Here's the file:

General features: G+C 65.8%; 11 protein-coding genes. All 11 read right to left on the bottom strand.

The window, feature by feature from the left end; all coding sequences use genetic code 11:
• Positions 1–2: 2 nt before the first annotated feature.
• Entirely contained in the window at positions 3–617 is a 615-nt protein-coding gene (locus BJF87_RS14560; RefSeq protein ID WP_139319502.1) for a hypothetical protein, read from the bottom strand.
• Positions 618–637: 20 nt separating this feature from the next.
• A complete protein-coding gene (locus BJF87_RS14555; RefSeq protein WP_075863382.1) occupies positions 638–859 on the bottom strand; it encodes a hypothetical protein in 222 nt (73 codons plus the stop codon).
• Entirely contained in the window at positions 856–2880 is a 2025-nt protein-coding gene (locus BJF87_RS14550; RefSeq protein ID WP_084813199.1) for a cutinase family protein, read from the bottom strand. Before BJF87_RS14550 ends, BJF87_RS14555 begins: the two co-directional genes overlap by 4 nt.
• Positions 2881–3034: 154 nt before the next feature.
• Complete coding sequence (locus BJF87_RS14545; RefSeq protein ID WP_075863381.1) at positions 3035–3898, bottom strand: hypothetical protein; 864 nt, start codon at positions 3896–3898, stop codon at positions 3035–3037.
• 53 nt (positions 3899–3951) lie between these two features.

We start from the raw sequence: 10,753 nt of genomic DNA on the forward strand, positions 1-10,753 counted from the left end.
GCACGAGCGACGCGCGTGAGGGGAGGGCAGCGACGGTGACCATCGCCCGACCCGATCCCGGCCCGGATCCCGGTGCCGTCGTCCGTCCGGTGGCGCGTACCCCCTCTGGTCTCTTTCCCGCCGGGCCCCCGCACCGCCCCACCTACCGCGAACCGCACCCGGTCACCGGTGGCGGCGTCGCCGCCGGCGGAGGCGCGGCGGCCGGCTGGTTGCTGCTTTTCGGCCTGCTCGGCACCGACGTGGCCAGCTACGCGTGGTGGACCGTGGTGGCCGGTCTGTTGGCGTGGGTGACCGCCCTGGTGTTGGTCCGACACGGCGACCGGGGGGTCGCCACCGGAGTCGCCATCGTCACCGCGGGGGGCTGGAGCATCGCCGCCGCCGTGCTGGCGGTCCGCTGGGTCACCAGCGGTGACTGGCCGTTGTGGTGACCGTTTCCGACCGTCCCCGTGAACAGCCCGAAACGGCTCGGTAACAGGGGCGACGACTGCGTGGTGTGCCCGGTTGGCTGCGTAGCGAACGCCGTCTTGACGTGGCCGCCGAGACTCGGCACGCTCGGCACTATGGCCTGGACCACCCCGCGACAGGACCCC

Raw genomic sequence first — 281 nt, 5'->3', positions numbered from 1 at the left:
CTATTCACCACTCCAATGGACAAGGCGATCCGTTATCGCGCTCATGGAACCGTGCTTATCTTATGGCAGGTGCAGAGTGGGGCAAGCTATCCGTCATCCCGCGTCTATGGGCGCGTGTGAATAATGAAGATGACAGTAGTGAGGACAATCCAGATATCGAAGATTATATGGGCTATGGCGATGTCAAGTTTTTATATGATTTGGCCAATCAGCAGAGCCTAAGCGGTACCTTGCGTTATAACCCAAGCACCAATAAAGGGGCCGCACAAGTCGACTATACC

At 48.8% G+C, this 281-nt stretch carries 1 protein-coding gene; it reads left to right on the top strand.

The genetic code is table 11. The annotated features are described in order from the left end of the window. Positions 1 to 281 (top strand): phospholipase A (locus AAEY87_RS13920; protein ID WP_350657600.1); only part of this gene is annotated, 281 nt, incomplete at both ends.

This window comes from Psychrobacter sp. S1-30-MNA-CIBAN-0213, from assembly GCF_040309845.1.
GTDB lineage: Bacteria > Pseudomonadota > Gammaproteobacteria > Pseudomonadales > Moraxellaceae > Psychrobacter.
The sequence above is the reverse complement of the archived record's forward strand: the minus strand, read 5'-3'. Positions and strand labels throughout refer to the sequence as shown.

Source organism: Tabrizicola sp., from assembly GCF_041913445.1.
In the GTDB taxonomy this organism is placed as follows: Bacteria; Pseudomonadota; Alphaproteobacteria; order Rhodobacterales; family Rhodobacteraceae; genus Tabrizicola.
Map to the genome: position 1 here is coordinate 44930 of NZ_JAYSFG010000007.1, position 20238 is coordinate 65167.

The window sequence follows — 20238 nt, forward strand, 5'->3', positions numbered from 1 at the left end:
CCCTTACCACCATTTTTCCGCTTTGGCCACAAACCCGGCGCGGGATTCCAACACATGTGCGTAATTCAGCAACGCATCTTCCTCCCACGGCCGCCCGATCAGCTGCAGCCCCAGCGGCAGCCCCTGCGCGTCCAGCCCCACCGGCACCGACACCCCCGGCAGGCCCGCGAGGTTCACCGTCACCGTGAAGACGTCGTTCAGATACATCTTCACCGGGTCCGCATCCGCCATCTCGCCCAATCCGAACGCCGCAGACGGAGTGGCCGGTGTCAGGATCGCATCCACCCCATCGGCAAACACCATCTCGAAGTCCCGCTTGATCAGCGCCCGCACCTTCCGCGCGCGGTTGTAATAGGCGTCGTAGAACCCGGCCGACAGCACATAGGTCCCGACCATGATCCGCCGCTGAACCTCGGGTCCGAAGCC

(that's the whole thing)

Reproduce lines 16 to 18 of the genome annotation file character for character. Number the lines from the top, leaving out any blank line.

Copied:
The genetic code is table 11. The annotated features are described in order from the left end of the window. Positions 1 to 281 (top strand): phospholipase A (locus AAEY87_RS13920; protein ID WP_350657600.1); only part of this gene is annotated, 281 nt, incomplete at both ends.

This window comes from Psychrobacter sp. S1-30-MNA-CIBAN-0213, from assembly GCF_040309845.1.
GTDB lineage: Bacteria > Pseudomonadota > Gammaproteobacteria > Pseudomonadales > Moraxellaceae > Psychrobacter.